FYI January 16, 2019

On This Day

1120 – The Council of Nablus is held, establishing the earliest surviving written laws of the Crusader Kingdom of Jerusalem.

The Council of Nablus was a council of ecclesiastic and secular lords in the crusader Kingdom of Jerusalem, held on January 16, 1120.

The council was convened at Nablus by Warmund, Patriarch of Jerusalem, and King Baldwin II of Jerusalem. It established twenty-five canons dealing with both religious and secular affairs. It was not quite a church council, but not quite a meeting of the royal court; according to Hans Mayer, due to the religious nature of many of the canons, it can be considered both a parlement and an ecclesiastical synod. The resulting agreement between the patriarch and the king was a concordat, similar to the Concordat of Worms two years later.[1]

The council established the first written laws for the kingdom. It was probably also where Hugues de Payens obtained permission from King Baldwin II of Jerusalem and Warmund, Patriarch of Jerusalem to found the Knights Templar.[2] [3]

The council was not mentioned in the chronicle of Fulcher of Chartres, who served in the retinue of Baldwin II and must have been present. This is probably because the nature of the canons, dealing as they do with the crimes and sins of the Latin population, contradicted Fulcher’s portrayal of the Kingdom as a Christian utopia. William of Tyre, writing about sixty years later, included a detailed account of the proceedings, but neglected to record any of the canons themselves, which he felt were well-known and could be found in any local church; however, he also probably wanted to avoid the implication that the early Kingdom was not as heroic as his generation remembered it.[4]

Although the canons may have been well known in William’s time, only one copy, located in a church in Sidon, seemed to survive the Muslim reconquest of the Kingdom. This copy made its way to Europe where it was in the papal library at Avignon by 1330. It is now located in the Vatican Library, MS Vat. Lat. 1345.

A copy was edited in the Sacrorum Conciliorum nova et amplissima collectio of Giovanni Domenico Mansi in the 18th century, and more recently a new edition has been published by Benjamin Z. Kedar in Speculum (Vol. 74, 1999). Kedar argues that the canons are largely derived from the Byzantine Ecloga, promulgated by Leo III and Constantine V in 741. Kedar believes that the canons were put into practise in the 12th century,[5] although Marwan Nader disagrees, since they were not included in the Livre des Assises de la Cour des Bourgeois and other Assizes of Jerusalem, which were written in the 13th century.[6]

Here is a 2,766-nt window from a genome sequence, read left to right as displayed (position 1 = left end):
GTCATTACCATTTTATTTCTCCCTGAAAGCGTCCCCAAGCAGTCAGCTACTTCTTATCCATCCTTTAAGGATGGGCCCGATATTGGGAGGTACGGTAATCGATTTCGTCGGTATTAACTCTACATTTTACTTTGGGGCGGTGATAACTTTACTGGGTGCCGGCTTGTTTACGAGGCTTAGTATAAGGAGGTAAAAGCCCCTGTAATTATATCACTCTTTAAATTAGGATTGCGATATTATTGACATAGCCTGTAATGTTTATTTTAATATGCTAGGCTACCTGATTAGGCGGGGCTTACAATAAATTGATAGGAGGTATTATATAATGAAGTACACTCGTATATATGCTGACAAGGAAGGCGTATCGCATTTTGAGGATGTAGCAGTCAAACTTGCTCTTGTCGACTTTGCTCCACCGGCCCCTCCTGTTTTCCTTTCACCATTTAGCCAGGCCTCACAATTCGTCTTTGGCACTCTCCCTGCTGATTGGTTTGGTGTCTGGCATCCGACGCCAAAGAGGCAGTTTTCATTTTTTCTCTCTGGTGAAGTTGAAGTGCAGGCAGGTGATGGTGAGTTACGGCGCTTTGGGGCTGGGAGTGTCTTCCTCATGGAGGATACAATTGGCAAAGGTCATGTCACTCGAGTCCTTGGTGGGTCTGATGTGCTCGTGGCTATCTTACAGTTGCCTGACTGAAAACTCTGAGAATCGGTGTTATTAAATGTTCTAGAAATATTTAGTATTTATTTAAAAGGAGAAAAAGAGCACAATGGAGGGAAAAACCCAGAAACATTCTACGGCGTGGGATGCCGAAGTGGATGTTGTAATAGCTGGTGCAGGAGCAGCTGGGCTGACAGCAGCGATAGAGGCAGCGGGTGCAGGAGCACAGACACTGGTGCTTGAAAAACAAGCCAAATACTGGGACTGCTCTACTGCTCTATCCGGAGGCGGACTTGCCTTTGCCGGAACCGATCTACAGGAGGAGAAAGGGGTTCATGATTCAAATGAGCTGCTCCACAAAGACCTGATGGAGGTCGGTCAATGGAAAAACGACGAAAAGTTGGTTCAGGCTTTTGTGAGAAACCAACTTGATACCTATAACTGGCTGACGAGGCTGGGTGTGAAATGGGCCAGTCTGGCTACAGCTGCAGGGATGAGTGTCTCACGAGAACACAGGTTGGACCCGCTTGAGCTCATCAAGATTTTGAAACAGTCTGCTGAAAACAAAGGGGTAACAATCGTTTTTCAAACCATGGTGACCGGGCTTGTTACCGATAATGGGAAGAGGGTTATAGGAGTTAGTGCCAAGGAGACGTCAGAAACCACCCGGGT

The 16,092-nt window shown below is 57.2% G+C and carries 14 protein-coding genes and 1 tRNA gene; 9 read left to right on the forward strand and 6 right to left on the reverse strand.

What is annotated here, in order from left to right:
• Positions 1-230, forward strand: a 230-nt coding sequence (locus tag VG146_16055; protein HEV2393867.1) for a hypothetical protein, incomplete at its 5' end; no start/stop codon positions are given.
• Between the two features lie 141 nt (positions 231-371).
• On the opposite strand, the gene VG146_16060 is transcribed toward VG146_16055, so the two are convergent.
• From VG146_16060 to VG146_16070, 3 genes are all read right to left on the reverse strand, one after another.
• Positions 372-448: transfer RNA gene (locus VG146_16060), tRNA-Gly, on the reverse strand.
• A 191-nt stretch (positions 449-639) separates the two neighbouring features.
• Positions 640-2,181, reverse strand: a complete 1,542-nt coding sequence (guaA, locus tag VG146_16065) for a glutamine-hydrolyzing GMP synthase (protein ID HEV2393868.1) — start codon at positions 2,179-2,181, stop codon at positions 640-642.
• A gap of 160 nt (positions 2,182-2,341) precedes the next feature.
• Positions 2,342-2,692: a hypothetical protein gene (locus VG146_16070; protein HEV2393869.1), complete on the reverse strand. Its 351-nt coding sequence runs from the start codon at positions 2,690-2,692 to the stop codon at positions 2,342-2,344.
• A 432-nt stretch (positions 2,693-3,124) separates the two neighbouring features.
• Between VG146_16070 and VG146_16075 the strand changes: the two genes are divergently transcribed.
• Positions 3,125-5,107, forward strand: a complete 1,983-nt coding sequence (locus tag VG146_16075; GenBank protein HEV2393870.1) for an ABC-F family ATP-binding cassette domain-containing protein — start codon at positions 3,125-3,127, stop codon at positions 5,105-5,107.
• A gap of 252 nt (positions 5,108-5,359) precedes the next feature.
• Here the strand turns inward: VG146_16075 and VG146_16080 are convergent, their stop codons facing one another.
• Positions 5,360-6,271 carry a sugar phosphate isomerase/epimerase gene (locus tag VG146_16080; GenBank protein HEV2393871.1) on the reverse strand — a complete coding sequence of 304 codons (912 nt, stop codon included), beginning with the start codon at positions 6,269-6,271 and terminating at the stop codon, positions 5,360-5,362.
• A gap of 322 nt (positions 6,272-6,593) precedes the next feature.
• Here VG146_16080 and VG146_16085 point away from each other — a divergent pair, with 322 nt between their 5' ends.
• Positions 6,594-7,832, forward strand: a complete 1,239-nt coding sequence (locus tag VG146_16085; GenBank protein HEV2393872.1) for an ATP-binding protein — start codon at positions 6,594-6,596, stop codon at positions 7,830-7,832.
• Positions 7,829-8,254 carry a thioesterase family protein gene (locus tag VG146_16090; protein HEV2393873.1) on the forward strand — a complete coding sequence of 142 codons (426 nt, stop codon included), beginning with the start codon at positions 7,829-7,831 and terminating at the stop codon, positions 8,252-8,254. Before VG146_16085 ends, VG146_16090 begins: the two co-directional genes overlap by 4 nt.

Born On This Day

1634 – Dorothe Engelbretsdatter, Norwegian author and poet (d. 1716)
Dorothe Engelbretsdatter (16 January 1634 – 19 February 1716) was a Norwegian author. She principally wrote hymns and poems which were strongly religious. She has been characterized as Norway’s first recognized female author as well as Norway’s first feminist before feminism became a recognized concept.[1][2]

Dorothe Engelbretsdatter was born in Bergen, Norway. She was the daughter of Rector and Vicar, Engelbret Jørgenssøn (1592–1659) and Anna Wrangel. Her father was originally head of Bergen Cathedral School, and later dean of Bergen Cathedral. In her youth, Dorothe spent some time in Copenhagen. In 1652, she married Ambrosius Hardenbeck (1621–1683), a theological writer famous for his flowery funeral sermons, who succeeded her father at the Cathedral in 1659. They had five sons and four daughters.[3]

In 1678 her first volume appeared, Siælens Sang-Offer published at Copenhagen. This volume of hymns and devotional pieces, very modestly brought out, had an unparalleled success. The first verses of Dorothe Engelbretsdatter are commonly believed to have been her best.[4][5]

The fortunate poet was invited to Denmark, and on her arrival at Copenhagen was presented at court. She was also introduced to Thomas Hansen Kingo, the father of Danish poetry. The two greeted one another with improvised couplets, which have been preserved and of which Engelbretsdatter’s reply “is incomparably the neater”.[6] King Christian V of Denmark granted her full tax freedom for life. Her Taare-Offer (1685) was dedicated to Queen Charlotte Amalia, the wife of King Christian V.[7]

Her first work, Siælens Sang-Offer was published 1678. In the midst of her troubles appeared her second work, the Taare-Offer, published for the first time in 1685. It is a continuous religious poem in four books. This was combined with Siælens Sang-Offer. [6] In 1698 she brought out a third volume of sacred verse, Et kristeligt Valet fra Verden.[8]

In 1683, her husband died. She had nine children, but seven of them died young and her two adult sons lived far away from Bergen. She lost her house in the great fire in 1702 in which 90 percent of the city of Bergen was destroyed. Her re-placement house was not available until 1712. Her sorrow is evident in examples such as the poem Afften Psalme. She died on 19 February 1716.[6]



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